February 15, 2009

The ATCO Junior Safety-First Trainer Was Not A Toy


Growing up, I never felt life's brutal unfairness more acutely than when my mom would tell me about getting to drive the tractor when she was ten. Times were different back then, she'd say, by way of apology for not letting me drive our Audi when I was twelve. What I didn't realize until just now is that that times were different for her generation, too.

When my grandparents were kids, in 1939, the British lawn mower company Whitworth Works introduced the ATCO Safety-First Trainer, an actual road car for children "designed to help stem the rising toll of road casualties by introducing children to the skills of driving from the tender age of seven onwards."

Kids, driving 1hp lawnmower-powered convertibles on the road. Fortunately for the youth of England, this cockamamie scheme was nipped in the bud by the onset of the war, and only 200 or so of these little, moving speedbumps were sold.

As David at Hemming's Blog reports, the one for sale next month at Brightwells is "one of only a tiny handful known to survive," as if there could be any other kind of handful.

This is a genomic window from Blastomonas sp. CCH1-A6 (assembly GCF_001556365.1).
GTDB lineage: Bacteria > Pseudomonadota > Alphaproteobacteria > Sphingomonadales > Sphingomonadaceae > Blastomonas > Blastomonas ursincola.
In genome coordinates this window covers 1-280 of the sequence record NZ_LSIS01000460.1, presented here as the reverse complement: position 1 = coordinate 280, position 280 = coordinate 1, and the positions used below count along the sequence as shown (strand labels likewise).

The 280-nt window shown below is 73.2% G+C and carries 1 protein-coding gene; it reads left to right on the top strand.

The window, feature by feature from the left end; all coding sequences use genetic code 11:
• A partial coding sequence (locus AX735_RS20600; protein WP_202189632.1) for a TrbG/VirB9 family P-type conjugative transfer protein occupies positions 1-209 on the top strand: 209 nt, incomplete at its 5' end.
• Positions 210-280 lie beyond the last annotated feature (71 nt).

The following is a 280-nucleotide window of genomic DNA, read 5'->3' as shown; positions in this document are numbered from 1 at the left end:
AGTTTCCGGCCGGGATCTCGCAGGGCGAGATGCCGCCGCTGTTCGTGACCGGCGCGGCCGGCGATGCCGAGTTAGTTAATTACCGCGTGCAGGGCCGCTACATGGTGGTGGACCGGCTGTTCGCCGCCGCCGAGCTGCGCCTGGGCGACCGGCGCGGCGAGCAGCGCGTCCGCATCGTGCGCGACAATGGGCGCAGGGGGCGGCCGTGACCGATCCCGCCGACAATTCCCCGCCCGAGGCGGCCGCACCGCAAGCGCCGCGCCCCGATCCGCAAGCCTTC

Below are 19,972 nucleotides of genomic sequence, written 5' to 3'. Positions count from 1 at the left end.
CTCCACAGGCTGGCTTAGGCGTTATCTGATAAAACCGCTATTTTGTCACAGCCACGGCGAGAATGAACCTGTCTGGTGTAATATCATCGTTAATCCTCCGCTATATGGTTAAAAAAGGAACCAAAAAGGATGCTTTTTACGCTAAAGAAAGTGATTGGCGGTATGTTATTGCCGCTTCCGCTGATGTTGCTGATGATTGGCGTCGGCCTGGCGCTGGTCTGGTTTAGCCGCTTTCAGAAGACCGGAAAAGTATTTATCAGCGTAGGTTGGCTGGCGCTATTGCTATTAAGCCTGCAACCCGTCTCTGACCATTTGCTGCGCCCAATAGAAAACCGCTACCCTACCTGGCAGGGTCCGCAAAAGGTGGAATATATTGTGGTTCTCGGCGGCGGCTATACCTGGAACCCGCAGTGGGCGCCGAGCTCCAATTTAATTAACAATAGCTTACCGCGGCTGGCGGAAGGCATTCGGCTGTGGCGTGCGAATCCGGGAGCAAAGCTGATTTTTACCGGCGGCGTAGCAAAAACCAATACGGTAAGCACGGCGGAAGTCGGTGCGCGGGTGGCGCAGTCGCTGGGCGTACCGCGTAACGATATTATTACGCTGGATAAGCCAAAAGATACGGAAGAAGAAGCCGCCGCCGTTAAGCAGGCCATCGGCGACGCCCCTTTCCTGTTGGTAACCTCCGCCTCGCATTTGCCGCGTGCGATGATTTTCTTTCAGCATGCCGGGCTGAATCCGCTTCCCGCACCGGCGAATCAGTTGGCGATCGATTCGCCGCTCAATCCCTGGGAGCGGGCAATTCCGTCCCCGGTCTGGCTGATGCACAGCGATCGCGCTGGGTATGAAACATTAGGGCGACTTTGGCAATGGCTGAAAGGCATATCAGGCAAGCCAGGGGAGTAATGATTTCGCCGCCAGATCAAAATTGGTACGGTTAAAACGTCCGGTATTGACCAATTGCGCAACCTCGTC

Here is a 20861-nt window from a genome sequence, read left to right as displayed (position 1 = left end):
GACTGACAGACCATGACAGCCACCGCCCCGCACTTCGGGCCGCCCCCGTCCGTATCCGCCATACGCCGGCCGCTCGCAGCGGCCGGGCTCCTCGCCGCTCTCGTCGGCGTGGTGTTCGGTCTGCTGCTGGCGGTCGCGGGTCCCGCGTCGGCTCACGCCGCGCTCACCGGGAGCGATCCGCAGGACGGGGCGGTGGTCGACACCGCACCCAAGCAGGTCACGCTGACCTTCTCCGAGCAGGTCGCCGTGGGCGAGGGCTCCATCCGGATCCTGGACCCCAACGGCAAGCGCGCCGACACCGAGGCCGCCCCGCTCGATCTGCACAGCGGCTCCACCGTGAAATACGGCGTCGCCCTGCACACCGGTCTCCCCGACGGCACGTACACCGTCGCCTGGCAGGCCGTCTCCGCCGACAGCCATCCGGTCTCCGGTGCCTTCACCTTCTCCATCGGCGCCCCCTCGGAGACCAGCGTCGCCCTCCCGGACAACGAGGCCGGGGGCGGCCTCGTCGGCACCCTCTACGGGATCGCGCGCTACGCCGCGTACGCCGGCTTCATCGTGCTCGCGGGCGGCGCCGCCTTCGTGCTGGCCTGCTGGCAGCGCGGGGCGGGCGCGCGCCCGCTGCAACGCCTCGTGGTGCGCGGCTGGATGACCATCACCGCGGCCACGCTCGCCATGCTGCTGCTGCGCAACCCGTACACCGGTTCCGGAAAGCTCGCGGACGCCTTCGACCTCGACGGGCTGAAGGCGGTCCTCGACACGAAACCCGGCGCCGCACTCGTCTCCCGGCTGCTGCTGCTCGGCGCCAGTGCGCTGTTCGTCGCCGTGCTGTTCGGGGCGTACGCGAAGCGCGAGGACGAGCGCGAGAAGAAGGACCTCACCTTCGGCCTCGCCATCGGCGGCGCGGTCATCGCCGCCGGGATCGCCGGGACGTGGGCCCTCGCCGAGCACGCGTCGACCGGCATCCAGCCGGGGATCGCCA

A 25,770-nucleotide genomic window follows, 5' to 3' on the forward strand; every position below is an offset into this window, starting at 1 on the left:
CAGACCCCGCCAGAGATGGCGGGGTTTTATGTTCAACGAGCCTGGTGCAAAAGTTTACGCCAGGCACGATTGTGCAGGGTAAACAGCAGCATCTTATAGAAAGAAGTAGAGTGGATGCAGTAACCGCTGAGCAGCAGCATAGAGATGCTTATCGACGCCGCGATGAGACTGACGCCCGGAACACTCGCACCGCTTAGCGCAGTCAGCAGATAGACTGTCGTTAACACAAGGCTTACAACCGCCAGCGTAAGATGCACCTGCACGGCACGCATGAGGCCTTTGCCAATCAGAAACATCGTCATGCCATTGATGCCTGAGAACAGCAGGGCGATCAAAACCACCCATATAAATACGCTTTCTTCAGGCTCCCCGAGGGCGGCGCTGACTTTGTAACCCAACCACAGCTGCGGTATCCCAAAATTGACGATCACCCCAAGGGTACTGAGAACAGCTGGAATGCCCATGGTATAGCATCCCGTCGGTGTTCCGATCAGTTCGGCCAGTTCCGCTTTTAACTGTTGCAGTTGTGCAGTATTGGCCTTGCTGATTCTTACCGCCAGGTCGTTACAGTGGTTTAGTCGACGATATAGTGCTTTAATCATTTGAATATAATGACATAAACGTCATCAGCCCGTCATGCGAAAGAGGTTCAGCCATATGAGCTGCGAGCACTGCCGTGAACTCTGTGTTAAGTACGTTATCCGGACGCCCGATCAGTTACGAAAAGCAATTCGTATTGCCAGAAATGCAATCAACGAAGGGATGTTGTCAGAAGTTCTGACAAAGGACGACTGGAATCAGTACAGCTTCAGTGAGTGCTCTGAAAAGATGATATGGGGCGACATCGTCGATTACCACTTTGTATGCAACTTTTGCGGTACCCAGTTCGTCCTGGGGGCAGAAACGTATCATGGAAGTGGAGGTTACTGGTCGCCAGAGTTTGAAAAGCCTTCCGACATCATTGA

March 18, Lot 1: 1939 ATCO Safety-first Junior Child's Car, £2,500 - £3,000, [brightwells.com via hemmings blog]


[QUOTE]moving speedbumps[/QUOTE] Thanks as always for making me laugh out loud.

good lord! giving British auto-engineering to a child? Just imagine some poor twelve year old out in the rain trying to figure out why the horn honks continuously, or why the wipers and lights only work when it's dry and sunny out.

I love British autos, but NOT for their engineering. I guess giving a child one would help them become accustomed to their car being in for repairs.

My grandad invented these, we have one which we restored a few years ago, still runs and is a special treat for good children!
I've only ever seen one in the Beaulieu Motor Museum before.

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